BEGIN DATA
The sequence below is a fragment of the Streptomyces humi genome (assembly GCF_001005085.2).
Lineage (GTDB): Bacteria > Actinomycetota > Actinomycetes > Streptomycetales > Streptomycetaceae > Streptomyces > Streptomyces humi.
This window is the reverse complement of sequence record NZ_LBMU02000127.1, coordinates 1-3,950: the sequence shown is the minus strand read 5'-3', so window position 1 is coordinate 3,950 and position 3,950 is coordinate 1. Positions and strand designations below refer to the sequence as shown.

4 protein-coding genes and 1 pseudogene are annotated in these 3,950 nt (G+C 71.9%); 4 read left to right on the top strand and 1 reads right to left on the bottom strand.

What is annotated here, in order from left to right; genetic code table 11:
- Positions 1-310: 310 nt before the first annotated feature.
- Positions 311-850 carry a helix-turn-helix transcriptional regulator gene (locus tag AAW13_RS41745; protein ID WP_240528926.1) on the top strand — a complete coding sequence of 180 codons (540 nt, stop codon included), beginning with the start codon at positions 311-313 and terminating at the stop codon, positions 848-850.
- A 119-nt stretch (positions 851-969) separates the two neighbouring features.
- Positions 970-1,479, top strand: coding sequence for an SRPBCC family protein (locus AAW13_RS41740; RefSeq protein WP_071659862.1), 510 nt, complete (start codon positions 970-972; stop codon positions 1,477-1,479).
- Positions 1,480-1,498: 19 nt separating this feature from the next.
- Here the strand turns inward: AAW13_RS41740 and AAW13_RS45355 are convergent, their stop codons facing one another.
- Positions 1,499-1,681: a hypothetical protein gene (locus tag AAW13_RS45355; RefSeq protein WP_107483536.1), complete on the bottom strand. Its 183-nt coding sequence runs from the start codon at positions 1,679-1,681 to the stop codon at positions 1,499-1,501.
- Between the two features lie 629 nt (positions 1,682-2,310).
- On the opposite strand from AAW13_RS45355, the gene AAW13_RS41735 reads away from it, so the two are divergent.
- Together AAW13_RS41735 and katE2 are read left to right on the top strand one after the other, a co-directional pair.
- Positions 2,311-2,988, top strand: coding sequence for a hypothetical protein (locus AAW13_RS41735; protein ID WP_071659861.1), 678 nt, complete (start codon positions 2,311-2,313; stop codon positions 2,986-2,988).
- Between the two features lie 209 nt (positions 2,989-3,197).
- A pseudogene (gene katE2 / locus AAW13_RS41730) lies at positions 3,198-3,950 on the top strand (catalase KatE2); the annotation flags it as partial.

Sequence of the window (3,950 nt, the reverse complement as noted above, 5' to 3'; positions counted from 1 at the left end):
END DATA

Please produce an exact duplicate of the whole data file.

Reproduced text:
The sequence below is a fragment of the Streptomyces humi genome (assembly GCF_001005085.2).
Lineage (GTDB): Bacteria > Actinomycetota > Actinomycetes > Streptomycetales > Streptomycetaceae > Streptomyces > Streptomyces humi.
This window is the reverse complement of sequence record NZ_LBMU02000127.1, coordinates 1-3,950: the sequence shown is the minus strand read 5'-3', so window position 1 is coordinate 3,950 and position 3,950 is coordinate 1. Positions and strand designations below refer to the sequence as shown.

4 protein-coding genes and 1 pseudogene are annotated in these 3,950 nt (G+C 71.9%); 4 read left to right on the top strand and 1 reads right to left on the bottom strand.

What is annotated here, in order from left to right; genetic code table 11:
- Positions 1-310: 310 nt before the first annotated feature.
- Positions 311-850 carry a helix-turn-helix transcriptional regulator gene (locus tag AAW13_RS41745; protein ID WP_240528926.1) on the top strand — a complete coding sequence of 180 codons (540 nt, stop codon included), beginning with the start codon at positions 311-313 and terminating at the stop codon, positions 848-850.
- A 119-nt stretch (positions 851-969) separates the two neighbouring features.
- Positions 970-1,479, top strand: coding sequence for an SRPBCC family protein (locus AAW13_RS41740; RefSeq protein WP_071659862.1), 510 nt, complete (start codon positions 970-972; stop codon positions 1,477-1,479).
- Positions 1,480-1,498: 19 nt separating this feature from the next.
- Here the strand turns inward: AAW13_RS41740 and AAW13_RS45355 are convergent, their stop codons facing one another.
- Positions 1,499-1,681: a hypothetical protein gene (locus tag AAW13_RS45355; RefSeq protein WP_107483536.1), complete on the bottom strand. Its 183-nt coding sequence runs from the start codon at positions 1,679-1,681 to the stop codon at positions 1,499-1,501.
- Between the two features lie 629 nt (positions 1,682-2,310).
- On the opposite strand from AAW13_RS45355, the gene AAW13_RS41735 reads away from it, so the two are divergent.
- Together AAW13_RS41735 and katE2 are read left to right on the top strand one after the other, a co-directional pair.
- Positions 2,311-2,988, top strand: coding sequence for a hypothetical protein (locus AAW13_RS41735; protein ID WP_071659861.1), 678 nt, complete (start codon positions 2,311-2,313; stop codon positions 2,986-2,988).
- Between the two features lie 209 nt (positions 2,989-3,197).
- A pseudogene (gene katE2 / locus AAW13_RS41730) lies at positions 3,198-3,950 on the top strand (catalase KatE2); the annotation flags it as partial.

Sequence of the window (3,950 nt, the reverse complement as noted above, 5' to 3'; positions counted from 1 at the left end):